The prompt was simple: If there was a mural or a piece of art created about you, that told your story, what would it look like?
As urban planners, we have the power to radically shape the built environment. In graduate school, I was often told that urban planners build in concrete, so when we are making decisions about what what should go where, we must be aware of the things that cannot be undone. Unfortunately, the planning profession has a long history of development with harsh repercussions for neighborhoods and communities, and it is no surprise that black, brown and working class people have typically been most negatively impacted by this development.
Last month I had the opportunity to lead a workshop at the University of Richmond’s 10th annual Connecting Womxn of Color Conference. This year’s theme was CELEBRAT10N, in honor of the last decade of womxn of color on campus and in celebration of the magic and beauty that is us.
In prepping for the workshop, I knew I wanted it to be a tactile experience for the attendees, something that required us to collectively create a piece of work we felt reflected who we were as women of color in our communities, something we’d want to see as we walked down the streets of Richmond and how we’d want our experiences and stories to be reflected.
Fortunately, when I enter my office each morning, I get to see the mural of Angela Patton, founder and CEO of Girls For a Change, but this is not often the case when I choose to wander the roads of my neighborhood in the West End, and sometimes not the case when I am in the City of Richmond, so I was excited to lead a visioning session where we as women of color could converse and create while imagining spaces for ourselves.
I began the session by telling my story. Born and raised in Harlem, NY on 143rd between 7th and Lenox. I say this with great pride because my block was one where I felt safe, a sense of belonging and a part of an extended family. At any given time, I’d leave my building and be met by folks hanging on the stoop, girls jumping double dutch between the fire hydrants, kids running through the water that flowed from it, or boys playing cee-lo in the corner. I mean, I could speculate what some of the people hanging on the corner were doing, but quite frankly it wasn’t my business and they didn’t bother me. In fact, they looked out. They’d greet me with the proverbial “How you doin’ ma” in that New York accent that I’ll forever love, and sometimes during the summers when straight back cornrows were poppin’, I’d sit outside in between the legs of the girls who braided my hair. Surrounded by all black and brown faces, I felt safe and I felt at home.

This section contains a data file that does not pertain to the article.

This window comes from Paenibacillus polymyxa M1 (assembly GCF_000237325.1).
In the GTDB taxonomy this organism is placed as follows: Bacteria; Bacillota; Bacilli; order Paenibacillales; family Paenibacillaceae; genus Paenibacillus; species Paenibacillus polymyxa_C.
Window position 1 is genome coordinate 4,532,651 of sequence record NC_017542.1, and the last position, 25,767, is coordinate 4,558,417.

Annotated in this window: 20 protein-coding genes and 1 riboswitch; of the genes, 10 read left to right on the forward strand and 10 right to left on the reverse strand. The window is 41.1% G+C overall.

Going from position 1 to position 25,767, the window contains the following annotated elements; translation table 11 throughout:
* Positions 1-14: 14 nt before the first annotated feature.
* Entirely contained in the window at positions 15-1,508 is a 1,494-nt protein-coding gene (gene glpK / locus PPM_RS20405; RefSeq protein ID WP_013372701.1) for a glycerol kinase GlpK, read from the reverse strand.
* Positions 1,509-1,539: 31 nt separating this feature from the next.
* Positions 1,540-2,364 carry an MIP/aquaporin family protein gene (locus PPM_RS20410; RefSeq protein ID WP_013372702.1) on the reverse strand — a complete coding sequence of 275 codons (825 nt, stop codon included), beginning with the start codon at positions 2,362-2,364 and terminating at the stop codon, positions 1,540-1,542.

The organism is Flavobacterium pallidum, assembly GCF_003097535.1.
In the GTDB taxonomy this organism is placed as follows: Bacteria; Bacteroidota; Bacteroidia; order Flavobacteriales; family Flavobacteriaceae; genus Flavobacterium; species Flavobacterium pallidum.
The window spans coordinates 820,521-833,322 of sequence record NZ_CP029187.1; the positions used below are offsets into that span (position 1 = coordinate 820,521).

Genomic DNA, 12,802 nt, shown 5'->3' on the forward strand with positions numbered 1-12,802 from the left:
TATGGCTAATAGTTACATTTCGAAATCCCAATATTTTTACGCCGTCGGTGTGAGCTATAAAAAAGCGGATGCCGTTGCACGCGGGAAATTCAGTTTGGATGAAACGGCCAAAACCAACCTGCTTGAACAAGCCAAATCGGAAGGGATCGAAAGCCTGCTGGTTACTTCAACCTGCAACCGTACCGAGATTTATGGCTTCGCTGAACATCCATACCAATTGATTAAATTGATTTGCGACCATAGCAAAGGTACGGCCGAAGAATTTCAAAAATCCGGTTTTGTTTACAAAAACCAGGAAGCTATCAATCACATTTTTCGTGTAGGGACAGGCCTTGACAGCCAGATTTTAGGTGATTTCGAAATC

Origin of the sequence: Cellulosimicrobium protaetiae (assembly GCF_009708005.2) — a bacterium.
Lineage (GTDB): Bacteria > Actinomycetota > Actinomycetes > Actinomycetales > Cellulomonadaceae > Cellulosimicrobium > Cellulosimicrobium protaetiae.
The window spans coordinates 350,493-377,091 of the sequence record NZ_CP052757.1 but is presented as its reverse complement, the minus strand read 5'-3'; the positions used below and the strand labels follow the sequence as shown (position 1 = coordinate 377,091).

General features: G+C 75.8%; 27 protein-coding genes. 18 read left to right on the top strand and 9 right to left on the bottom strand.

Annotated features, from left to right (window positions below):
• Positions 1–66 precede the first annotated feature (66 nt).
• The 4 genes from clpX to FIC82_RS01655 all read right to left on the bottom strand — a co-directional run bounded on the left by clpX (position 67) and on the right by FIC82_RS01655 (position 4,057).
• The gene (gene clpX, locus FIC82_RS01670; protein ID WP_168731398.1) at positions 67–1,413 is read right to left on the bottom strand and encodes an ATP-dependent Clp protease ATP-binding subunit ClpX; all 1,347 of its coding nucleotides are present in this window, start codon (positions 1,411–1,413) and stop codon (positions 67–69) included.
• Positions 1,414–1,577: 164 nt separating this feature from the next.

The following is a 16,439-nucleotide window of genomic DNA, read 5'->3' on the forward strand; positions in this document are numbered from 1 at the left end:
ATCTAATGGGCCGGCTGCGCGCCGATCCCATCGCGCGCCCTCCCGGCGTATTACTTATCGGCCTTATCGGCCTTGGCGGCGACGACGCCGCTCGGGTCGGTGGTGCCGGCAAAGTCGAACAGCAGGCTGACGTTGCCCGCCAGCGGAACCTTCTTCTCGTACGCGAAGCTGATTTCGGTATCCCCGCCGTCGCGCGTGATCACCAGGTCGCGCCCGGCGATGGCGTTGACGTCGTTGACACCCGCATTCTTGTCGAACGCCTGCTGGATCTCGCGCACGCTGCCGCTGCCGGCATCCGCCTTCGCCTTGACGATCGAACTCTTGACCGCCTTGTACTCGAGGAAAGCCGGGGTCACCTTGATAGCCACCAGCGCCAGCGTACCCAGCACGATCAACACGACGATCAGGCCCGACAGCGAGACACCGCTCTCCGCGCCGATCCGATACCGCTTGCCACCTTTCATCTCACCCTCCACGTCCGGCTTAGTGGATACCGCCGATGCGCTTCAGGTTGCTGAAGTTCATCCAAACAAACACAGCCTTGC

This is my story, but during the workshop similar stories emerged from the women who, as we talked, were creating a collage from the newspapers, magazines and other materials I had provided them.
What does this have to do with urban planning, and why is it our jobs to engage in discussions around how women of color, or people of color in general, envision our spaces. Well first, gentrification. The process of renovating and redeveloping neighborhoods to increase the property value and spur economic development also comes with the insidious process of social displacement, leaving folks who once lived in a community feeling as though they no longer belong there.
In the City of Richmond right now, there is rampant discussion about the The Navy Hill Neighborhood Redevelopment, where the blocks between 5th to 10th Streets and Marshall to Leigh are to be revitalized using an economic development tool called Tax Incremental Funding, or a TIF. I’ll leave you to look into the project yourself, but in short, some are excited about the project’s possibilities but they are also skeptical. Like Jackson Ward, Navy Hill was once an predominantly German and then African-American neighborhood that fell victim to the construction of I-95 in the 1950s, displacing thousands of families in the process. In 2011, a marker commemorating the history of the neighborhood was finally replaced after it was displaced by the construction of Altria’s Center for Research and Technology. One could imagine that if it had never been replaced, many people would have never learned crucial facts about this once black space, such as the Navy Hill School was the first school in the City of Richmond to employ black teachers. There would be no representation, no memory that the neighborhood was once a space where black people called home.
The stories we tell using historical markers, murals, and other forms of visual representation are important. What we don’t see in a neighborhood is just as important as what we do see. Being able to walk through a neighborhood and see ourselves reflected and to read about our history isn’t just about place-making, it’s tells us who belongs and has a right to the space.
As I think about the creations that the women made during the workshop and the energy that permeated throughout the room, I am encouraged not only by how we see ourselves, but how we want to be seen in our communities, how we want our stories to be reflected. My hope is that as I continue to use this visioning tool it helps others truly see us, recognize the danger of white-washing out spaces, and serve as a message that our blackness, our culture, and our stories cannot be built over with concrete.